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Improvements to the Arusha-Namanga-Athi-River Road have been officially unveiled following the road’s US$560mn upgrade
An official opening ceremony was attended by the East African Community’s (EAC) Heads of State.
The improvements, which started three years ago, involved the re-carpeting and widening of the road, the construction of drainage systems and bridges and various other developments.
The road connects the Kenya’s industrial town of Athi River, located around 30 km from Nairobi, to Tanzania’s city of Arusha.
The road passes through the town of Namanga on the Kenya-Tanzania border.
Athi River is home to five cement plants that produce over 50 per cent of total regional cement output.
The road is therefore a vital artery for regional trade between Kenya and Tanzania and to the Great Lakes regions of Rwanda and Burundi.
Goods and passengers from Dar es Salaam destined to the Lake Victoria regions of Musoma and Mwanza have also extensively used the road rather than the longer route through central Tanzania.
“EAC regional trade bloc thrives on the ability of its people to move and work within the region freely,” said Kenya’s president and the outgoing chairman of the EAC Heads of State, Mwai Kibaki.
“There is a need to accelerate regional infrastructure, especially in energy, roads, railway to improve the lives of our people.”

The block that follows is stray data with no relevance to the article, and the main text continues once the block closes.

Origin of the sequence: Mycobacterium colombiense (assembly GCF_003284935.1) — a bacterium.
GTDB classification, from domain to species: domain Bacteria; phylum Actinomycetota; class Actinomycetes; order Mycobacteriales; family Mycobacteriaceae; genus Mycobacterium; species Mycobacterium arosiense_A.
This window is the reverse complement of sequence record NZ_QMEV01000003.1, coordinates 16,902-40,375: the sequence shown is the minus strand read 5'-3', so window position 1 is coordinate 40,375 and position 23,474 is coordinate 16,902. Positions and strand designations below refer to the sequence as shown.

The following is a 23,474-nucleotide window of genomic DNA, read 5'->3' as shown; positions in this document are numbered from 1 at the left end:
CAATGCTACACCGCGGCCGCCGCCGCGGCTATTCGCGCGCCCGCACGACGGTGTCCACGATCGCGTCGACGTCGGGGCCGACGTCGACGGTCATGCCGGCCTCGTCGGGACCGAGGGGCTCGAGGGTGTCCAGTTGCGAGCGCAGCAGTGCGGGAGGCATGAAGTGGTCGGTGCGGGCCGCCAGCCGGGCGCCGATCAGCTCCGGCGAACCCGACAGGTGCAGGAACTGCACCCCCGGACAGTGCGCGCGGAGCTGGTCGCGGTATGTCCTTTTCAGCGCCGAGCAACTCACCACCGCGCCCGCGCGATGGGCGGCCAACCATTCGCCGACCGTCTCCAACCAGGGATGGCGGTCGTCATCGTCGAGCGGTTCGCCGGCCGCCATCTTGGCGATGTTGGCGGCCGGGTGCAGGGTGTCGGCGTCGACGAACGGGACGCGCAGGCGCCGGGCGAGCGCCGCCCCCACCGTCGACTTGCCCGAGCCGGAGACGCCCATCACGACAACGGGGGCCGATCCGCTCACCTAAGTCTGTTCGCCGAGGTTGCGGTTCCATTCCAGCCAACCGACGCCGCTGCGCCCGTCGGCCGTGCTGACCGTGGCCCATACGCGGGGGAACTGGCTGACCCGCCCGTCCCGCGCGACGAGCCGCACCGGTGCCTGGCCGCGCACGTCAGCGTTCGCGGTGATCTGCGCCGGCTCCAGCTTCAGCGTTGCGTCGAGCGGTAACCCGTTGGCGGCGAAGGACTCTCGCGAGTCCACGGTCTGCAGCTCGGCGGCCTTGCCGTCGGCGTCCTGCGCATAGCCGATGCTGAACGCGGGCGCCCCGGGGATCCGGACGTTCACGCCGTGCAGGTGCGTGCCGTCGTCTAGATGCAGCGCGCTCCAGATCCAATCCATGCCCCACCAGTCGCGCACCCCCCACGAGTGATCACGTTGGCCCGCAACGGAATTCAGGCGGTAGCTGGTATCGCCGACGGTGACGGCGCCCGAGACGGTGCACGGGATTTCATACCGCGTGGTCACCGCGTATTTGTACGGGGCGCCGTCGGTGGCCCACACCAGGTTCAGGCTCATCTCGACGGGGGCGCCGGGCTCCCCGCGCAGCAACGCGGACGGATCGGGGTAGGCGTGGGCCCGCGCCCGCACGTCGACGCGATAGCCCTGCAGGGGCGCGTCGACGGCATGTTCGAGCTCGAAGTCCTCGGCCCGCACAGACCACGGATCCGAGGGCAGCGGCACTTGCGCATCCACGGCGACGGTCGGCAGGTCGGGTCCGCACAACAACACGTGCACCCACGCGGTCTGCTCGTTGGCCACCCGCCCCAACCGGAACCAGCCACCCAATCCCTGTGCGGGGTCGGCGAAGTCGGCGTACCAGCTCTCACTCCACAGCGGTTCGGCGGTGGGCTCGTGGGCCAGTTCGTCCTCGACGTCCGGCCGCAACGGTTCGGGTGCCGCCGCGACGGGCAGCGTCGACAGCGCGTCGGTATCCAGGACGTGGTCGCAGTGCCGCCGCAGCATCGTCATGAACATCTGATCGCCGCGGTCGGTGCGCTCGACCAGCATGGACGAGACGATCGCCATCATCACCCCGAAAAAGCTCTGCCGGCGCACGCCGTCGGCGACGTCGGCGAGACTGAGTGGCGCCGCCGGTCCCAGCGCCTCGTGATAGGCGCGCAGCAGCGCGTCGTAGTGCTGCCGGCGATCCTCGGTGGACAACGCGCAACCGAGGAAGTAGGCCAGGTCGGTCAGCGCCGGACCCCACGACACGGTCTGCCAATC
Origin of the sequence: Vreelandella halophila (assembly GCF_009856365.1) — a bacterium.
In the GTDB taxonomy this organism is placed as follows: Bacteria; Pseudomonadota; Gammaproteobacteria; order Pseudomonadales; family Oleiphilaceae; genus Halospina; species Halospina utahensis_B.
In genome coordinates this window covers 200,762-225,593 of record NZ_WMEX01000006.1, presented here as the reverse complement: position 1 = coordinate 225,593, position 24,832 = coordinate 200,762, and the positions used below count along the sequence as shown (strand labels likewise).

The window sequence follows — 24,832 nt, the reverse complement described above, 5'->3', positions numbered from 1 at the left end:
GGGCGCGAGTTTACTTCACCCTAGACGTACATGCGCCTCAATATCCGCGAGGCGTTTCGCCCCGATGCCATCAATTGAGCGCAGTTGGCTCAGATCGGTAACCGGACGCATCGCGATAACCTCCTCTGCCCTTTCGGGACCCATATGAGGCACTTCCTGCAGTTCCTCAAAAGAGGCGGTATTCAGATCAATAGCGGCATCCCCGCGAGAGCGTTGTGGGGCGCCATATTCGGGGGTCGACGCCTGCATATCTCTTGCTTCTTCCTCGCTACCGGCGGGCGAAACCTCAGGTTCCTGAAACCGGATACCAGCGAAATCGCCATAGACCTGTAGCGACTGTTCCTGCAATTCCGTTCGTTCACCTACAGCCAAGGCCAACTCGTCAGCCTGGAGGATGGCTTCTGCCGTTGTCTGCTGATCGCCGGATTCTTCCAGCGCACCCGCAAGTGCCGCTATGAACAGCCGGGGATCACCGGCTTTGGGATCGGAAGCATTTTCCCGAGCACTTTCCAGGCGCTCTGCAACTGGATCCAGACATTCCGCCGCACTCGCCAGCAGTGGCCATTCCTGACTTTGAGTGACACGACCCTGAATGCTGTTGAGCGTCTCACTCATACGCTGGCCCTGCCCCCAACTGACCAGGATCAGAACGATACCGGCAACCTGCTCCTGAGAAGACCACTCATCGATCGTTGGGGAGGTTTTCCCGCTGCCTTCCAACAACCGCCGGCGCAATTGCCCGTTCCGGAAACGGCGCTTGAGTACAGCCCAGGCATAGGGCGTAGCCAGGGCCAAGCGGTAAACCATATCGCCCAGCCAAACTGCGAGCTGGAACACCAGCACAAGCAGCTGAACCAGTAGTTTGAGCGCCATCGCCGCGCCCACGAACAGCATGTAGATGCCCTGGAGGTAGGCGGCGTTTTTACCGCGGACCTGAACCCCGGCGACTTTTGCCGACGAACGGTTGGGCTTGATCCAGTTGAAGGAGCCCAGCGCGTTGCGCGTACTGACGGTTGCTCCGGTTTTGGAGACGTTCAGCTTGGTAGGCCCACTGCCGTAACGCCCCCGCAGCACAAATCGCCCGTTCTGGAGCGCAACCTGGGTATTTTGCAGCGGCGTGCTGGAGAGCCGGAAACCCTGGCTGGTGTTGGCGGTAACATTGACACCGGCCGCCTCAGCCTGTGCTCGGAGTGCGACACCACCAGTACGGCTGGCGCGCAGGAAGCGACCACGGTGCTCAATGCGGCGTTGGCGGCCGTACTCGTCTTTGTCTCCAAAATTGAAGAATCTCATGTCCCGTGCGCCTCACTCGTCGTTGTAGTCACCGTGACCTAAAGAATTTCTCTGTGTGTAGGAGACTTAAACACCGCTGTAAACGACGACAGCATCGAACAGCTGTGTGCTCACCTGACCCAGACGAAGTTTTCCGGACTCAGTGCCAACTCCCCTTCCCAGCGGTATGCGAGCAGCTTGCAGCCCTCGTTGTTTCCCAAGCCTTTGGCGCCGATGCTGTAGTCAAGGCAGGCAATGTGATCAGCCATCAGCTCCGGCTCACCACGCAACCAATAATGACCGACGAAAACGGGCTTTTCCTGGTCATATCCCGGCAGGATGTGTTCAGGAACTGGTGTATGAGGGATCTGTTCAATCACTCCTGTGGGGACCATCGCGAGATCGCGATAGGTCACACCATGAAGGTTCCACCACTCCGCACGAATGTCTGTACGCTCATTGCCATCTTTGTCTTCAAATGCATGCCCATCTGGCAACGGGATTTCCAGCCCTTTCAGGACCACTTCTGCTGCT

The improvement was partly funded by the African Development Bank (AfDB), which contributed around $300mn, and is part of the EAC Secretariat’s overall infrastructure development.
Better roads in the EAC are seen as critical as intra-EAC trade has reportedly doubled from $2.2bn in 2005 to $4.1bn in 2010, with most of the cargo passing through the numerous interstate road networks.
However, Ugandan leader, Yoweri Museveni, recently highlighted that it costs around $4,000 to transport a 40-ft container from Hong Kong to Mombasa in Kenya by ship but $10,000 to move the same container from Mombasa to Bujumbura, Burundi, by road.
He added that the use of trucks rather than trains dramatically increased the cost of transportation and that rail remained the most viable form of transportation, even with the sizeable investments currently being put into road construction.